Proposed pension tax review a step in the right direction for Wills and Trusts’ clients and wider medical community
The Conservative manifesto for Thursday's general election has pledged to hold an urgent review of the tapered annual allowance that has been a blight on doctors’ pensions.
The Tories say that the review will be held within the first 30 days of re-election, in collaboration with the British Medical Association [BMA] and Academy of Medical Royal Colleges.
The tapered annual allowance, introduced in 2016, gradually reduces the allowance for those on higher incomes, meaning that they are more likely to suffer an annual tax charge on contributions and a lifetime allowance tax charge on their benefits.
It has forced many doctors to cut their hours, leave the NHS pension scheme or retire early to avoid exceeding their allowance and becoming prone to punitive tax bills.
The pledge to review the taper and its impact on doctors in the NHS Pension Scheme has been rebuffed by the British Medical Association, who insist that more significant action is needed.
Addressing the pledge, BMA council chairman Chaand Nagpaul said: “One of the critical problems stopping many doctors from taking on extra work treating patients and resulting in some leaving the health service altogether, is the huge tax charges they are paying on their pension growth.
“These bills can exceed the money they earn, meaning they are losing out by going to work. A commitment to a review is not new and not what is needed. We need action.
“The next chancellor must immediately scrap the damaging annual allowance and tapered annual allowance in defined benefit pension schemes to ensure that no doctor is penalised for going above and beyond for their patients.”
Both government acknowledgement of the taper's shortcomings and the increasingly intense lobbying from the BMA in response is something that is likely to draw the attention of one legal practice and its clients.
Wills and Trusts, a 27-year-old legal practice in Thame, Oxfordshire, specialises in the growth and protection of financial and family assets. Its managing director, David Batchelor, told The Parliamentary Review how the firm had been helping a string of clients stricken by punitive tax measures.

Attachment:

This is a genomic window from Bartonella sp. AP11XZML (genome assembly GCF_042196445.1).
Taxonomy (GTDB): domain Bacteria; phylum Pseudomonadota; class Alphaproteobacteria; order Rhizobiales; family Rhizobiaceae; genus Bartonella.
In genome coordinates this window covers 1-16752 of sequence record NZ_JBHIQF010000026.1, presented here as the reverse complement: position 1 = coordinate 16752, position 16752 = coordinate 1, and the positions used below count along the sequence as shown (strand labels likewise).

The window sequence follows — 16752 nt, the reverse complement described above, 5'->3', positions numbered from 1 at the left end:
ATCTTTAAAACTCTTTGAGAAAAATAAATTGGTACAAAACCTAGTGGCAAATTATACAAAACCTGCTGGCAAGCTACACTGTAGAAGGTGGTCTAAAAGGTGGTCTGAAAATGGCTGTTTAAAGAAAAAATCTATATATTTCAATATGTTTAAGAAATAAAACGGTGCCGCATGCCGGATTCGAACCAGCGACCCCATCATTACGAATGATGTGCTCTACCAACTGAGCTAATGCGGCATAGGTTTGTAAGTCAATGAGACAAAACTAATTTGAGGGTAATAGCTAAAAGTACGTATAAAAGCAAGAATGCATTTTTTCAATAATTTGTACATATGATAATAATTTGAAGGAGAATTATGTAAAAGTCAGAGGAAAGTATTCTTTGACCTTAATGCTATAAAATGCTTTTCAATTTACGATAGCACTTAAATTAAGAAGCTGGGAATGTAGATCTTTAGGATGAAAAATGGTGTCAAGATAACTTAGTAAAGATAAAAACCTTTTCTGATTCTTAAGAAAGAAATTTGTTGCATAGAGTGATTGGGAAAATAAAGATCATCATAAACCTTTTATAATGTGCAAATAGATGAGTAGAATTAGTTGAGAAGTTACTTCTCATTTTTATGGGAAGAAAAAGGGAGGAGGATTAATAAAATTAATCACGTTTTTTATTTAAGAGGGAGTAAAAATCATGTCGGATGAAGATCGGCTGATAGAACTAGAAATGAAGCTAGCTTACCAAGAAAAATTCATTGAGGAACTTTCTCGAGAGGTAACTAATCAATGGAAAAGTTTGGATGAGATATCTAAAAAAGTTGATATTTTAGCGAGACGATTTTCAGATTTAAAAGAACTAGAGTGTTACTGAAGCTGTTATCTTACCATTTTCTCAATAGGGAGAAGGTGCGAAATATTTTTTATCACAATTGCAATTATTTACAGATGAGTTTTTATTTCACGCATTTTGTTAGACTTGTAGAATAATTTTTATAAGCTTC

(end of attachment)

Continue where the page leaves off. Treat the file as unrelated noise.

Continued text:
Batchelor began with a rhetorical question: “Did you know that thousands of NHS nurses will be charged a 55 per cent penalty tax when they retire? Did you also know that an NHS consultant, if they have been doing their job diligently for many years, would pay half a million pounds in penalty tax when they retire?”
It is these and other tax rules that Wills & Trusts prides itself on fighting against on behalf of its clients, according to a belief that the existing tax system is not fit for purpose.
Batchelor spoke passionately about one of his clients who had worked in three different NHS roles and went on to fall victim to a penalty tax measure for exceeding his lifetime allowance after the taper came into effect.
He explained: “A client of ours has worked hard in the NHS for years, first as a junior doctor, then a GP and finally as a consultant. He had saved hard for his entire life and saw to it that he wasn’t a burden on the state.
“He gladly paid 40 per cent of what he earned to the tax man, and another 10 per cent or so as national insurance, all in the hope of a good, long retirement: one in which he could, with our help, pass his knowledge, wisdom and wealth down to his children and grandchildren.
"This client, who had paid over £3 million in tax over his lifetime, and hundreds of thousands in national insurance, was punished when the lifetime allowance came into effect."
As Batchelor laid bare the extent of the punitive tax bill, the sense of injustice was clear.
He said: "Since our client was a member of the NHS pension scheme upon retirement, his pension exceeded the lifetime allowance. He will now pay a total of £452,661 in penalty tax – something we believe is monumentally unfair.”
Given this lingering sentiment of injustice within the firm and among its clients concerning such tax policies, the Conservatives’ move toward a review of the issue may appear a welcome step in the right direction, but the healthcare industry’s push for more immediate and tangible action is a telling move and it would be sensible at the least for the party elected in December to bear this in mind.
The Conservative government recently offered a short-term solution to the taper by promising to cover the tax bills of those listed on the NHS Pension Scheme who occupy frontline clinical roles in England, but the offer only extended to clinicians and solely covered the 2019-20 financial year.
For the BMA, however, such temporary fixes will not suffice.
Nagpaul urged the next government to introduce urgent pension tax reform once the general election is done, saying: “A year ago, the government and the NHS buried their heads in the sand over the crisis that was coming, a crisis that’s now here, caused by punitive pension taxation charges.
“The BMA has lobbied tirelessly to bring about reform of pension taxation; we remain strong in our view that the definitive solution is for a new government to scrap the annual allowance in defined benefit pension schemes as soon as possible.
"This temporary one year scheme announced by NHS England and NHS Improvement is a clear and unequivocal sign of the depth of the crisis the NHS faces this winter, and provides further evidence that pension taxation reform is needed as a matter of urgency.”
The impact of the taper problem has now been brought to light and those affected by it and fighting its punitive measures are looking on with eager eyes. Once an end comes to the general election, anticipation of action will only be greater and if the crisis is to be solved, the next government would do well to act sooner rather than later.